Disposing of a body is harder than one could imagine.
It doesn’t look as if I will be able to donate my brain after my death.
And this kinda saddens me a bit.
I had always envisioned that my brain would serve some useful purpose.
After all I survived:
– sexual abuse
I have lived with and coped with:
-The effects of military conversion therapy
The thought of death has never been very far.
Depression runs in my family.
And yet not once have I stuck a needle in my arm or snorted anything up my nose or toked on anything. The last time I had a drink was in July of 2011 and even then I was a very infrequent drinker.
I’ve had to deal with personality issues caused no doubt by the various traumas and abuses.
And yet I’ve somewhat navigated life and ended up with stable employment even if it is not at the level of employment that I could have risen to.
This rise is something that I’ve done on my own with absolutely no help from my father or my family. During all of the times I was unemployed in the early ’90s Richard was of no use. Even when I was on Skid Row in Vancouver and Toronto my father was of no assistance.
I did this all on my own.
You would think that research labs would want to know what it was inside my brain that allowed me to go from basically non-functional and requiring psychiatric institutionalization at age 10 to being the Chief Engineer of a hospital at 47.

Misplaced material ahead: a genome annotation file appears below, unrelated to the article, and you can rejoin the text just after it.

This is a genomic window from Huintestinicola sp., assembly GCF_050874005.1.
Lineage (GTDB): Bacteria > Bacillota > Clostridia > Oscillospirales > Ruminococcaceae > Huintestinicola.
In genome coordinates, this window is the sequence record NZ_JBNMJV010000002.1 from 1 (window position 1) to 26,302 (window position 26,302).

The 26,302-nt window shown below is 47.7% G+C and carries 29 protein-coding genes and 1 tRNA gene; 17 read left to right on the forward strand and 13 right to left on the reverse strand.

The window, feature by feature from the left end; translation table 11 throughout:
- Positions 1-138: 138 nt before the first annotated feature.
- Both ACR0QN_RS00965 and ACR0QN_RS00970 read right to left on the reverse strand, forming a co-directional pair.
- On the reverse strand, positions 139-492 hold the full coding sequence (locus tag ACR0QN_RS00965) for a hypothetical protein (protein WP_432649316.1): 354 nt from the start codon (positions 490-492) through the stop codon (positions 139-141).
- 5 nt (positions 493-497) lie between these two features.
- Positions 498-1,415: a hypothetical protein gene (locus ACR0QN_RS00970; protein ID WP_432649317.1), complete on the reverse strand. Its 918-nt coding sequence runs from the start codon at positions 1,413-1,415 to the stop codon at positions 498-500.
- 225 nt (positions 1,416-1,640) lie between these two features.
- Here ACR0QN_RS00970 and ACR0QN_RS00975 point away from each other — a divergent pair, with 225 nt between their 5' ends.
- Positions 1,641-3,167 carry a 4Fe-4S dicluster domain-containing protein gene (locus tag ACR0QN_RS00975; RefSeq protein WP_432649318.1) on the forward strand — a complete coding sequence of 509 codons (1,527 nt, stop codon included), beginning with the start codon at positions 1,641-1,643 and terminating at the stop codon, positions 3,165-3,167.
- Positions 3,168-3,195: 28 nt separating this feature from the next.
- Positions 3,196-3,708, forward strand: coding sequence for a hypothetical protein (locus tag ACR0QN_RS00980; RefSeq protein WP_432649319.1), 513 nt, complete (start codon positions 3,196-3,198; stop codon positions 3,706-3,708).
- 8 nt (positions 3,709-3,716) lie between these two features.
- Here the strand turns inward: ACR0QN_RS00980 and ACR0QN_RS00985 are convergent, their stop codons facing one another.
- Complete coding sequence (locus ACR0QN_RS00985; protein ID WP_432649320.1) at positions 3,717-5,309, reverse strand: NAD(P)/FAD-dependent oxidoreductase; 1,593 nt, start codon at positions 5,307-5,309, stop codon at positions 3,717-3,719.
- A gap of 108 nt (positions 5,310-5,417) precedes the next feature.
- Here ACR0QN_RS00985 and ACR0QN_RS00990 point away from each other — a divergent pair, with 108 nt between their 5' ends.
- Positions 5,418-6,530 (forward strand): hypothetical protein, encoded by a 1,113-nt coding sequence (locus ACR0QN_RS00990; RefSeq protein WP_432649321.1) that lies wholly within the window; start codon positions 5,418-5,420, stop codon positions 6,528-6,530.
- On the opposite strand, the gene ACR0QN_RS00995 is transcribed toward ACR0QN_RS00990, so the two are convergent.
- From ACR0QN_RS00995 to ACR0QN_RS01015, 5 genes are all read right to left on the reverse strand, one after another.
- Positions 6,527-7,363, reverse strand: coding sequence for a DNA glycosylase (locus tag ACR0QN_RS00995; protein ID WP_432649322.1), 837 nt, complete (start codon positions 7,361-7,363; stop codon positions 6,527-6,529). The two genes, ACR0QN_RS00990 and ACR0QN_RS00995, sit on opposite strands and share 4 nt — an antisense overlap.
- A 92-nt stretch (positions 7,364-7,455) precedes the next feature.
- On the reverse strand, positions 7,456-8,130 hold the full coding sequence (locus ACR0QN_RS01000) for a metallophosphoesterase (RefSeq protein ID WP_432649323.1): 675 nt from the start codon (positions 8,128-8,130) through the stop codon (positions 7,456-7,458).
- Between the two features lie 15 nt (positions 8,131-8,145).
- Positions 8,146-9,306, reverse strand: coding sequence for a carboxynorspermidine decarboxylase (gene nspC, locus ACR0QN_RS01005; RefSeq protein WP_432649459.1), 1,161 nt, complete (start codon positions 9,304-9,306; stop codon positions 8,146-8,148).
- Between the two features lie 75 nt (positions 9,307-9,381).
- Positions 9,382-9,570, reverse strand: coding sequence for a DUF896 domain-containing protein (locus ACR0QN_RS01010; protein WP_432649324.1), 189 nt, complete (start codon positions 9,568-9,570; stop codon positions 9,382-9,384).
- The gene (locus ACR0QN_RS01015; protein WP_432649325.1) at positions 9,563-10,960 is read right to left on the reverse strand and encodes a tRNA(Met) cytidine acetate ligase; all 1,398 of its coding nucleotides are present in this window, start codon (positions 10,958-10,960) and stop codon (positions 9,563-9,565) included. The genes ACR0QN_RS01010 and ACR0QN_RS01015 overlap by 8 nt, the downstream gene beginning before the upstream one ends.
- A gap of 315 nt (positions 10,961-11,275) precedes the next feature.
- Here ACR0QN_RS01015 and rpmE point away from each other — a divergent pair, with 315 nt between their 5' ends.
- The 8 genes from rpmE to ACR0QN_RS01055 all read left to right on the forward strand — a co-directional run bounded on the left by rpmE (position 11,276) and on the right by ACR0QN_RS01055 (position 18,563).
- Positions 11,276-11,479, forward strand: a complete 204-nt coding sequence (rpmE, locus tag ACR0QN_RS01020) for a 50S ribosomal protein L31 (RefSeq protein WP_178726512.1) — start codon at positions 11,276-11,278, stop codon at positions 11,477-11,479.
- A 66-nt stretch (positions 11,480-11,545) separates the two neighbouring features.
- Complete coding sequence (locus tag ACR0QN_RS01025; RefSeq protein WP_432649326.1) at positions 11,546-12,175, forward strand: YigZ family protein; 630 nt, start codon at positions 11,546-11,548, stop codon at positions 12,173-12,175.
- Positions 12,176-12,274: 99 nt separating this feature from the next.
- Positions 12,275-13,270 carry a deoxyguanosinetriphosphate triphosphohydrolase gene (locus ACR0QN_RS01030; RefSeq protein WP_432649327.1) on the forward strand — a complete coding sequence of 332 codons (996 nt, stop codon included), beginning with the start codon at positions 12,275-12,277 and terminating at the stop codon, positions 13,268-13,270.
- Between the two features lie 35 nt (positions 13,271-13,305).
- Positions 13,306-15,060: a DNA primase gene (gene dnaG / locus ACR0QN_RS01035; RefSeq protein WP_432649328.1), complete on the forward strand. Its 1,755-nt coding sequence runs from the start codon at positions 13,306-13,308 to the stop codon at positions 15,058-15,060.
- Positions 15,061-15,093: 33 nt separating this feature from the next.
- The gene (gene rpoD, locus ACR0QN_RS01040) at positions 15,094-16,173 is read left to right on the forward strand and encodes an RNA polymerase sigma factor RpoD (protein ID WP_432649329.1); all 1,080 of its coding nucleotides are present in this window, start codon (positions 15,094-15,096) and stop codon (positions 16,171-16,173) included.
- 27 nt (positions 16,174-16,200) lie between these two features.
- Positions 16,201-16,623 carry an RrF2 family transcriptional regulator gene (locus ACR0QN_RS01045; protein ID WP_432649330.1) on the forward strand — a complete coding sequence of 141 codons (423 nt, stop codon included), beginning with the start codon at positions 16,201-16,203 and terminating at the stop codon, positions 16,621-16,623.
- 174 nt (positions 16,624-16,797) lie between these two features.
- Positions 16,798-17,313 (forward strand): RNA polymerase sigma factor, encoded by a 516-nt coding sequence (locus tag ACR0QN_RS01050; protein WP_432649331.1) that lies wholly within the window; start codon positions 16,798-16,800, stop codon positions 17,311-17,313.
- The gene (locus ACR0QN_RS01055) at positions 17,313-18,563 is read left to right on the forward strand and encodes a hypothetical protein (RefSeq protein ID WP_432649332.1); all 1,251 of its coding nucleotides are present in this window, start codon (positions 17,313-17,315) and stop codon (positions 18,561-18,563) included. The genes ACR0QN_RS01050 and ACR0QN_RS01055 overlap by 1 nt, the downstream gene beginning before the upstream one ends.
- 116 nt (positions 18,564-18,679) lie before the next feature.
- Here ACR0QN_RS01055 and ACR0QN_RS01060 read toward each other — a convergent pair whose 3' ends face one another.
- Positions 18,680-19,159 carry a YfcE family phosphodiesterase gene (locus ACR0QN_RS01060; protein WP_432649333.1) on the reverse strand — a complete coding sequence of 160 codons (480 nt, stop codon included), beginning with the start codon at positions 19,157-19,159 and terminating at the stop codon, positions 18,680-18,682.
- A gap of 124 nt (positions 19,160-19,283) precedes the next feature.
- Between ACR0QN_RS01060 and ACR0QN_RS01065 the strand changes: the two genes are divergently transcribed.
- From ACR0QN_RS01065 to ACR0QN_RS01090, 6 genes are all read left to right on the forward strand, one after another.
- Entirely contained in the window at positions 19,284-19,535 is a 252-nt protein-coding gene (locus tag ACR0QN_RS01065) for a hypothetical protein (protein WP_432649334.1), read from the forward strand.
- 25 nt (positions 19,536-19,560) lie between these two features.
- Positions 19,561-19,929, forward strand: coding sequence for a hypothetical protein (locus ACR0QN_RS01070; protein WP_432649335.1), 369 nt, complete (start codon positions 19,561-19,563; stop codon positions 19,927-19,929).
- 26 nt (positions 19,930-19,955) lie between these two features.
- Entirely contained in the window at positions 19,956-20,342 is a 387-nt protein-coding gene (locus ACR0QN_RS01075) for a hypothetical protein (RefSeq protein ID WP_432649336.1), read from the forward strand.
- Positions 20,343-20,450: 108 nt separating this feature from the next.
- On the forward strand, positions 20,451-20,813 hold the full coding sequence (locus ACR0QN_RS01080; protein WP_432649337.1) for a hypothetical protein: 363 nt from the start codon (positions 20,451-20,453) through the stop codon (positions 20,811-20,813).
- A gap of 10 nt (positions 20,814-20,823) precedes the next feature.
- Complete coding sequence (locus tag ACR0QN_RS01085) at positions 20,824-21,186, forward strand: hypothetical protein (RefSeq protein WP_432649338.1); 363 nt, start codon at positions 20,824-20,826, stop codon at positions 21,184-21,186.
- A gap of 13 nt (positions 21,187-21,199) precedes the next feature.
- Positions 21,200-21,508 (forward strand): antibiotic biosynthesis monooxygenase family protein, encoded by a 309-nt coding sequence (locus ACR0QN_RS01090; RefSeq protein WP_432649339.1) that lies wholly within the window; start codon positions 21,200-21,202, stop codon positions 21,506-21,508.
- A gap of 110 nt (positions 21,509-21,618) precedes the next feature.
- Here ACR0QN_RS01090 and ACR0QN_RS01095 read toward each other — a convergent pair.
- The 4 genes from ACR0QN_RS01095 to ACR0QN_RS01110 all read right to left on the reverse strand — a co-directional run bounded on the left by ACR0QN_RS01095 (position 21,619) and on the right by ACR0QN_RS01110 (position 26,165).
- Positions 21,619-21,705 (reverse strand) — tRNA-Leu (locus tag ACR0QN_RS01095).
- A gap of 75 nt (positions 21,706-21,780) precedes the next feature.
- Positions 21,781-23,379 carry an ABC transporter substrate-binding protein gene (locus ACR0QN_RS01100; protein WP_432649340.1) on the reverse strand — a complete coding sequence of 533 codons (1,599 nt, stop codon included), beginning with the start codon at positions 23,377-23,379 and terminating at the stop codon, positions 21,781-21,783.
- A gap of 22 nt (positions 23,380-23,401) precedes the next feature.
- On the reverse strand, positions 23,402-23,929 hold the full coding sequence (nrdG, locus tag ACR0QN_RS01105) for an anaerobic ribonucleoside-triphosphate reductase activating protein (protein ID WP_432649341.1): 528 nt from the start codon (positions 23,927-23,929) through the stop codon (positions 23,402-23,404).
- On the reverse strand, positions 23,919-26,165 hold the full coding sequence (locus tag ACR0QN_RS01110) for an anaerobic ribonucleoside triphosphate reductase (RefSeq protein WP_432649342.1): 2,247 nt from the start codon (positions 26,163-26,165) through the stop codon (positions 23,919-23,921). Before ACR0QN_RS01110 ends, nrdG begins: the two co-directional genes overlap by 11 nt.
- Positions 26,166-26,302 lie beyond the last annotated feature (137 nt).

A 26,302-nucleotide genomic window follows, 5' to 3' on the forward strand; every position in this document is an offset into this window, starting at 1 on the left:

It’s like the field of depression research is oblivious to confirmation bias. By this I mean that researches are obviously looking for answers where they expect to find them, in the brains of depressed people who have not fared well in life. Or the researches go looking for the answers to drug addiction in the brains of those who were abused and who succumbed to drugs and other forms of self medication. They often use the brains of those who have never suffered from depression in their lives as a reference point. And that’s great if you’re only concerned about the two extremes, but it gives you absolutely no data about those in between the two extremes.
Where my body goes after my death? Don’t know really. So long as it isn’t cremated or buried, I’m cool with that.
Medical school would be nice.
But medical schools like UBC pose a problem in the sense that they only take “whole body” donations for their medical students to dissect. If my brain were to be removed immediately after my death, then UBC wouldn’t take my body.
Conversely, no brain research program would take my brain after it had been removed from my skull by medical students.
Now, of course this is all really silly when you think about it isn’t it?
After I’m dead they could launch by body into space and I wouldn’t have the foggiest clue, would I. What they do with my corpse and my brain after I’m dead and gone is really a matter of trust. But still…….